A Joy in Discovery

wonder

My daughter had her first taste of ice cream on a cold, stormy November evening. That is to say, last night. It was her reward, in a sense, for surviving a year in this world — three hundred sixty-five days in our household and you get to taste that sweet homemade vanilla nectar. Mom’s rules.

So there she was, tucked into her lime-green Bumbo chair, face glistening from the buttered bread she’d smeared on her cheeks for whatever reason, tasting ice cream for the first time.

Her initial reaction was against the shock of cold. Her expressive face twisted up in discomfort, but only for a moment. Then her spoon was probing the bowl for more. By bedtime, she had experienced her first scoop of ice cream, and she was a fan.

One of many reasons to go on having kids if you’re able and the wife is willing is that each one brings new insights, not to mention personality and color of their own. In my experience, the infancy of the firstborn is a whirlwind; you’re caught up in the simple fact of being a parent and you miss a lot. This becomes evident with Child Two, by whose turn the novelty of parenthood has given way to plain old fatigue, but also a comfort with your role that allows you to see what you missed the first time.

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One of those subtleties has been the way Amelia is discovering her world and herself. Even on her first birthday, after a year of daily revelations, there was plenty to catch her up in the wonder of firsts: ice cream, of course, but also the rain thrumming down from the eaves. Her dimpled hand went into that stream palm-down for whatever reason and stayed there until she had memorized the rhythm and the temperature of it.

Earlier in the year was her first taste of sand. Her first literal taste of it. Plopped down beside the beach blanket, she realized within about thirty seconds that the silky carpet here was something new. I watched as her feet swept back and forth through the sand, then as her fingers scooped and sifted it, and then as her mouth opened on her way down for a nip of the stuff — just in case.

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But my favorite scene from the first year came round about September, when Amelia was trying valiantly to walk. One late night, wound up for whatever reason, she started cruising from coffee table to love seat to sofa, a ten-foot triangle across the front room while Dorinda and I observed silently. She kept at it for several minutes, table to love seat to sofa, and some time around the third lap, I realized what she was doing.

Not practicing. Exulting.

It means to feel elation at some achievement or success, and it is what you may have felt upon realizing that God has broken a sinful habit that once troubled you, or when His promises of heaven became meaningful to you for the first time.

Amelia was exulting in her new-found ability, and her way of celebrating was to exercise it, over and over and over. This was a baby fully participating in the joy of discovery, of muscles and tendons and equilibrium in harmony.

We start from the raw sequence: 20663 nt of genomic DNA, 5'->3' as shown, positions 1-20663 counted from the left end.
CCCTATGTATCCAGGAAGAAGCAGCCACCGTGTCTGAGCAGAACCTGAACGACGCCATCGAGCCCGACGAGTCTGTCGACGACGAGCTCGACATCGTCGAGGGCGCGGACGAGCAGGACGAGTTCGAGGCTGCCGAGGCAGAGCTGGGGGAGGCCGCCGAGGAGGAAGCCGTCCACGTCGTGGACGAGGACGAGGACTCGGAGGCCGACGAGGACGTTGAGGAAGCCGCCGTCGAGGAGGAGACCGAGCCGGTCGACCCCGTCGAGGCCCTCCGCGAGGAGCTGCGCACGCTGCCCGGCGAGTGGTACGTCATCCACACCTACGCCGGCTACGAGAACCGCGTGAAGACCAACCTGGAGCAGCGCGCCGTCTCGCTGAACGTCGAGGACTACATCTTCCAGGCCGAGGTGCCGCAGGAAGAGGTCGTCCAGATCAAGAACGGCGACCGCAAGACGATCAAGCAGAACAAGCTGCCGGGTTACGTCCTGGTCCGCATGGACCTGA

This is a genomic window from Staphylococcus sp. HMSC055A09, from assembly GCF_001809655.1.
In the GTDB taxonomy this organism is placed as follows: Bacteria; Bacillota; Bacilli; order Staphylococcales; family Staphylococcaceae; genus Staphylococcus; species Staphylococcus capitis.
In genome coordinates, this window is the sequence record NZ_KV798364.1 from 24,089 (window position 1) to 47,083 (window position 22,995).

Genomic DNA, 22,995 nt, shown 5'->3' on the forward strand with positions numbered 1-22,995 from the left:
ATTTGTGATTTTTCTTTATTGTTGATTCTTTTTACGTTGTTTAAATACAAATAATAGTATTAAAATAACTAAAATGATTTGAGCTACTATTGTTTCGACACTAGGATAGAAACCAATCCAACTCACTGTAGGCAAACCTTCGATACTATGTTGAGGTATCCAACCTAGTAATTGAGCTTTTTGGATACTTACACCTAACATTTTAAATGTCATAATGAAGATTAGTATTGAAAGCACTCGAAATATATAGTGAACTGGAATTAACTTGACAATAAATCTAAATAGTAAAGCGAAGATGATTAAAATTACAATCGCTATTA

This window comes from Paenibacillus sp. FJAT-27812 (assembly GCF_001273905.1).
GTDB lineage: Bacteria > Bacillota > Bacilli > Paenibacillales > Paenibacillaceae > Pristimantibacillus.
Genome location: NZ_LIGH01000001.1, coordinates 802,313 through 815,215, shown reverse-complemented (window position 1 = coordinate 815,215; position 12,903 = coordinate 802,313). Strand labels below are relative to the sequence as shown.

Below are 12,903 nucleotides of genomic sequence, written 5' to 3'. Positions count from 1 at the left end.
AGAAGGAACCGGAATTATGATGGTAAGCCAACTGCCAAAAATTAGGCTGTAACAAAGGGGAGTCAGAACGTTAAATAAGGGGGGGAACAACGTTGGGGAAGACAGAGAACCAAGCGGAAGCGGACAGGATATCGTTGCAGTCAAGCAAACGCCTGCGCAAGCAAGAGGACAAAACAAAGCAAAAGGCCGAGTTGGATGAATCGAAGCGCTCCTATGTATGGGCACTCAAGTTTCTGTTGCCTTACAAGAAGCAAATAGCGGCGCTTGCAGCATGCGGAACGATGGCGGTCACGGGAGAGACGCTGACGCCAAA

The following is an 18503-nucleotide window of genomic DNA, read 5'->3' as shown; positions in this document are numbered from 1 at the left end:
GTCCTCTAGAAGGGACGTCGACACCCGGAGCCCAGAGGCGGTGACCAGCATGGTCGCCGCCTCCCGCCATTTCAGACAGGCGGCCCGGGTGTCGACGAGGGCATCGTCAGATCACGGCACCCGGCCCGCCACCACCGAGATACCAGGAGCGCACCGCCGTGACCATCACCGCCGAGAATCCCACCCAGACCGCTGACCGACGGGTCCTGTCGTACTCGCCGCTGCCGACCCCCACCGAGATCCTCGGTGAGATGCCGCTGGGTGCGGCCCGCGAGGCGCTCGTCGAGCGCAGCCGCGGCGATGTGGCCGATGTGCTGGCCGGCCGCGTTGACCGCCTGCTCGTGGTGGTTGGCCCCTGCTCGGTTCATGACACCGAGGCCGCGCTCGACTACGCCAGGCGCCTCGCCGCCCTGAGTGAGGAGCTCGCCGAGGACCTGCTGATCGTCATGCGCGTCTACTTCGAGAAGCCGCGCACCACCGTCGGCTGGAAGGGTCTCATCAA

“I praise you, for I am fearfully and wonderfully made,” David sang to the Father. I hear the psalm in the adult voice of King David, of course. But now I also see it written on the furrowed brow of my baby girl in a moment of revelation. “Wonderful are your works; my soul knows it very well.”

In the life of a believer, the urge to discover draws us into the heart of the Father. As we marvel at what we find there, we are like children at the beach for the first time, feeling sand through our fingers and smelling the salt air. “There lives the dearest freshness deep down things,” goes one of the lines in Gerard Manley Hopkins’ sonnet “God’s Grandeur.” When was the last time you put your natural curiosity to work in praise? Does it matter to you that God wants to be perceived and experienced, rather than worshiped from a vague distance?

The Father created us to investigate, to revel and exult in Him. Pay attention and you’ll find that the most joyful believers embrace and exercise this impulse often.

King David knew how.

“You have said, ‘Seek my face.’ My heart says to you, ‘Your face, Lord, do I seek.'”

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“For you formed my inward parts; you knitted me together in my mother’s womb.
I praise you, for I am fearfully and wonderfully made.
Wonderful are your works; my soul knows it very well.
My frame was not hidden from you,
when I was being made in secret, intricately woven in the depths of the earth.
Your eyes saw my unformed substance;
in your book were written, every one of them, the days that were formed for me, when as yet there was none of them.
How precious to me are your thoughts, O God! How vast is the sum of them!
If I would count them, they are more than the sand. I awake, and I am still with you.”
{Psalms 139:13-18}
The world is charged with the grandeur of God.
It will flame out, like shining from shook foil;
It gathers to a greatness, like the ooze of oil
Crushed. Why do men then now not reck his rod?
Generations have trod, have trod, have trod;
And all is seared with trade; bleared, smeared with toil;
And wears man’s smudge and shares man’s smell: the soil
Is bare now, nor can foot feel, being shod.
And for all this, nature is never spent;
There lives the dearest freshness deep down things;
And though the last lights off the black West went
Oh, morning, at the brown brink eastward, springs —
Because the Holy Ghost over the bent
World broods with warm breast and with ah! bright wings.
{Gerard Manley Hopkins, “God’s Grandeur”}